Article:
Interesting Tim O'Reilly article.

From: Lawrence Walker <>
Date: Sat Dec 14 16:21:01 2002

 One of the problems about the response of most people to music is
that if you hear a piece of music often enough and have little critical
musical facilities, it becomes familiar and comforting. At one time the
now-common interval of a 3rd was considered discordant in western-
world music by most people only used to unison, 4ths, or 5ths.

 So if you hear the current industry "playlist" often enough, you
decide you like song x . You are "programmed" by Sony and the
"music" industry. If you combine that with the "show-biz" stage and
video presentations, Bingo ! , you have a hit.

 One of the good things that happened in the late 50s and 60s was
that for a time the "Biz" got out of control of an industry that had
fallen behind the current musical tastes. Whoops, correction made
by the mid-sixties, and rigid enforcement and standardization of play
lists brought "pop music" (and R&R for that matter) firmly under their
control once more, and the independant recording companies were
either bought out or marginalized. The result of course was the
present ill-health of most music and the poor quality of musicianship.

  One of beacons that is encouraging is the indie labels and self-
produced CDs, as well as the disdain for present product that is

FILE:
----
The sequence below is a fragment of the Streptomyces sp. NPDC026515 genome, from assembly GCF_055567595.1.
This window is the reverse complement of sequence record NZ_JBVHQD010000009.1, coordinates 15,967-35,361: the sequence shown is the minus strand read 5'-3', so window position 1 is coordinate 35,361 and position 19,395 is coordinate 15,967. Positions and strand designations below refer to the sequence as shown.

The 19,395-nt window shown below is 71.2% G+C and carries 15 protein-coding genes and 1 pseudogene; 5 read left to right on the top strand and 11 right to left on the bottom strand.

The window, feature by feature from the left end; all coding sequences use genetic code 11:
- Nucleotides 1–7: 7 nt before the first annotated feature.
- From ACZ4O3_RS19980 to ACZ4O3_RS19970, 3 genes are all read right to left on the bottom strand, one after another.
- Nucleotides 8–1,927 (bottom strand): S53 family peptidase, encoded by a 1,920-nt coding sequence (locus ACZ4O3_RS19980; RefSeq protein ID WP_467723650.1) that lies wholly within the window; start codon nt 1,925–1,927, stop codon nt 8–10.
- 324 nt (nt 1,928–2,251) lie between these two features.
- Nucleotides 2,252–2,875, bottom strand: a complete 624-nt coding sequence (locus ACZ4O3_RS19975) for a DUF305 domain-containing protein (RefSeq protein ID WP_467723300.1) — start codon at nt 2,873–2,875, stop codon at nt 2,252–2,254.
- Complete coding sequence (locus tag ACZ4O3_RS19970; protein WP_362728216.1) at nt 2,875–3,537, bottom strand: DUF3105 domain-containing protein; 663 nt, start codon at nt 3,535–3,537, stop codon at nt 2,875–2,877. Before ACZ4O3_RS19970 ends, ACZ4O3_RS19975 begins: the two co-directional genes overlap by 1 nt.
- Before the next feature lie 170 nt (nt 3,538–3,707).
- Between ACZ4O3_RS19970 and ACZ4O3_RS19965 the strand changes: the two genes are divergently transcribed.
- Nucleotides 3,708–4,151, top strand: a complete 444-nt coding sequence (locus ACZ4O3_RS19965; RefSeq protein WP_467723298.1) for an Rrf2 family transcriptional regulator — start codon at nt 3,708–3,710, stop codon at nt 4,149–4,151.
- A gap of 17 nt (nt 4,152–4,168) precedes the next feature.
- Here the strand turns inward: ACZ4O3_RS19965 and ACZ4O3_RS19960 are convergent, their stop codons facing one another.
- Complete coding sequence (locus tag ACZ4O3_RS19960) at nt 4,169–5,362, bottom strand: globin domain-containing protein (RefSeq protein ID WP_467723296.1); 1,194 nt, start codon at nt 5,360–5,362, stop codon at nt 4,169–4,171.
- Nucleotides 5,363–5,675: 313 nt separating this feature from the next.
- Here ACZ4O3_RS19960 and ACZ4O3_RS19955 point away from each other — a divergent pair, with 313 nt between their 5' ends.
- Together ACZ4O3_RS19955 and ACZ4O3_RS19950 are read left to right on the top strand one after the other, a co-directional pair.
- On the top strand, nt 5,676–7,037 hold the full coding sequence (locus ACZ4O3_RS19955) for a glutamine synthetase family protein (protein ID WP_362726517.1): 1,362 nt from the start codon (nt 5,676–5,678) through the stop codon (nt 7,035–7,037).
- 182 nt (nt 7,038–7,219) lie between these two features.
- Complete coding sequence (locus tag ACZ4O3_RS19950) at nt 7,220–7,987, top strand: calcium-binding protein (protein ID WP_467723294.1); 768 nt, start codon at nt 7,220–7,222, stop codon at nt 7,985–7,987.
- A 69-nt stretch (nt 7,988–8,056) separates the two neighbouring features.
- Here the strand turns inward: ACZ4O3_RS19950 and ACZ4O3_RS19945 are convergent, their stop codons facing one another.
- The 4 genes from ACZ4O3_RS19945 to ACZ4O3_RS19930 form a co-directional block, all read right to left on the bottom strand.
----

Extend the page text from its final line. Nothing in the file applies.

growing not only among an older generation but also among many
younger musicians and fans.

 That I would suspect is a spectre haunting industry execs more than
Napster and pirated CDs. It also relates to their efforts to control the
i'net a potentialy very dangerous distribution rival.


On 14 Dec 2002, , Jeffrey Sharp wrote:

> > My belief is that Sony et al are not worried about bootlegs of
> > Brittany Spears as much as having NO CONTROL over who the public picks
> > as the next pop start.
> You think the *public* has control over that? Yeah, yeah, people vote
> with their wallets, but before they do that the candidate CDs have to be
> made available for puchase. The record companies control that, and they
> also control the amount of promotion that a particular candidate gets.
> Promotional agencies like MTV play right into the herd mentality of pop
> music buyers, convincing a few that the herd is buying album X. Those
> few buy album X, and then the rest of the herd follows suit. Essentially
> people are *told* what to buy.
> Do you think that P2P is going to damage this control system?
> I'm not too distressed by that control, though. It's still a free enough
> country that I can buy something else if I want to. What truly
> distresses me about the (pop) music industry is this:
> - Everything's a love song. Yawn.
> - Everything's so simple and easy to understand. Yawn.
> - Performers are sex symbols first, and musicians second if at all. -
> Nobody writes their own songs. - Nobody cares about albums.
> So when I'm not listening to Beethoven, Mahler, et al, I listen to Rush,
> Dream Theater, et al.
> --
> Jeffrey Sharp
Received on Sat Dec 14 2002 - 16:21:01 GMT

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